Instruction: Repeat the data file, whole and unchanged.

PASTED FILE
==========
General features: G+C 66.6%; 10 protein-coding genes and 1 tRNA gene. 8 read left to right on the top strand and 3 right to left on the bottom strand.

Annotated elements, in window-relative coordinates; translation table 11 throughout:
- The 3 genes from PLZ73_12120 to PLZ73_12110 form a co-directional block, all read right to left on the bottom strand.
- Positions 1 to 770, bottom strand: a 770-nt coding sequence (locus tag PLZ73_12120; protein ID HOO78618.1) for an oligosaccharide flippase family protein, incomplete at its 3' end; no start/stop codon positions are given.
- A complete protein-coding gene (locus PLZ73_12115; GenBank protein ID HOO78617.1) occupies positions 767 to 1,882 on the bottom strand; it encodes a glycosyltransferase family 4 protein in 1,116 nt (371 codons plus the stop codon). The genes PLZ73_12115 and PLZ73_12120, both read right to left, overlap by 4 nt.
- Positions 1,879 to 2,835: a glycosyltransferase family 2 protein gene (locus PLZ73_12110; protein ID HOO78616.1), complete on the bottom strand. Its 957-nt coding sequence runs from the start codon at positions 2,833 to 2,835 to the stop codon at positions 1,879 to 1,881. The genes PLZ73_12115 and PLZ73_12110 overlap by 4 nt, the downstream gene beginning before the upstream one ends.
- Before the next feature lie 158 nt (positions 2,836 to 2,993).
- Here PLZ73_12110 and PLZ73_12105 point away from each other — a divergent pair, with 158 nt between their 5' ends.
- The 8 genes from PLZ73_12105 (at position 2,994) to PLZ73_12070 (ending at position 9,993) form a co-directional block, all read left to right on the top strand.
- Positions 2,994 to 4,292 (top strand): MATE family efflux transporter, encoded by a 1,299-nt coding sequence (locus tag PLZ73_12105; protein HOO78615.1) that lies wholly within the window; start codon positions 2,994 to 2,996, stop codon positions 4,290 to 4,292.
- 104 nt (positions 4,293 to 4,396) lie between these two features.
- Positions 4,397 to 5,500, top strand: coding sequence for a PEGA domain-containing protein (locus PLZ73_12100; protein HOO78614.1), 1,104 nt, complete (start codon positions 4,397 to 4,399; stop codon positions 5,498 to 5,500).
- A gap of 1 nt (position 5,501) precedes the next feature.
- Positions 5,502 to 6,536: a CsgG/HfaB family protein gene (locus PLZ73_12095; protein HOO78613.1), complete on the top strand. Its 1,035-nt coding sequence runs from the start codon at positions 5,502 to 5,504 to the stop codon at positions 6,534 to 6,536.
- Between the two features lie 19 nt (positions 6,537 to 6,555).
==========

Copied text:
General features: G+C 66.6%; 10 protein-coding genes and 1 tRNA gene. 8 read left to right on the top strand and 3 right to left on the bottom strand.

Annotated elements, in window-relative coordinates; translation table 11 throughout:
- The 3 genes from PLZ73_12120 to PLZ73_12110 form a co-directional block, all read right to left on the bottom strand.
- Positions 1 to 770, bottom strand: a 770-nt coding sequence (locus tag PLZ73_12120; protein ID HOO78618.1) for an oligosaccharide flippase family protein, incomplete at its 3' end; no start/stop codon positions are given.
- A complete protein-coding gene (locus PLZ73_12115; GenBank protein ID HOO78617.1) occupies positions 767 to 1,882 on the bottom strand; it encodes a glycosyltransferase family 4 protein in 1,116 nt (371 codons plus the stop codon). The genes PLZ73_12115 and PLZ73_12120, both read right to left, overlap by 4 nt.
- Positions 1,879 to 2,835: a glycosyltransferase family 2 protein gene (locus PLZ73_12110; protein ID HOO78616.1), complete on the bottom strand. Its 957-nt coding sequence runs from the start codon at positions 2,833 to 2,835 to the stop codon at positions 1,879 to 1,881. The genes PLZ73_12115 and PLZ73_12110 overlap by 4 nt, the downstream gene beginning before the upstream one ends.
- Before the next feature lie 158 nt (positions 2,836 to 2,993).
- Here PLZ73_12110 and PLZ73_12105 point away from each other — a divergent pair, with 158 nt between their 5' ends.
- The 8 genes from PLZ73_12105 (at position 2,994) to PLZ73_12070 (ending at position 9,993) form a co-directional block, all read left to right on the top strand.
- Positions 2,994 to 4,292 (top strand): MATE family efflux transporter, encoded by a 1,299-nt coding sequence (locus tag PLZ73_12105; protein HOO78615.1) that lies wholly within the window; start codon positions 2,994 to 2,996, stop codon positions 4,290 to 4,292.
- 104 nt (positions 4,293 to 4,396) lie between these two features.
- Positions 4,397 to 5,500, top strand: coding sequence for a PEGA domain-containing protein (locus PLZ73_12100; protein HOO78614.1), 1,104 nt, complete (start codon positions 4,397 to 4,399; stop codon positions 5,498 to 5,500).
- A gap of 1 nt (position 5,501) precedes the next feature.
- Positions 5,502 to 6,536: a CsgG/HfaB family protein gene (locus PLZ73_12095; protein HOO78613.1), complete on the top strand. Its 1,035-nt coding sequence runs from the start codon at positions 5,502 to 5,504 to the stop codon at positions 6,534 to 6,536.
- Between the two features lie 19 nt (positions 6,537 to 6,555).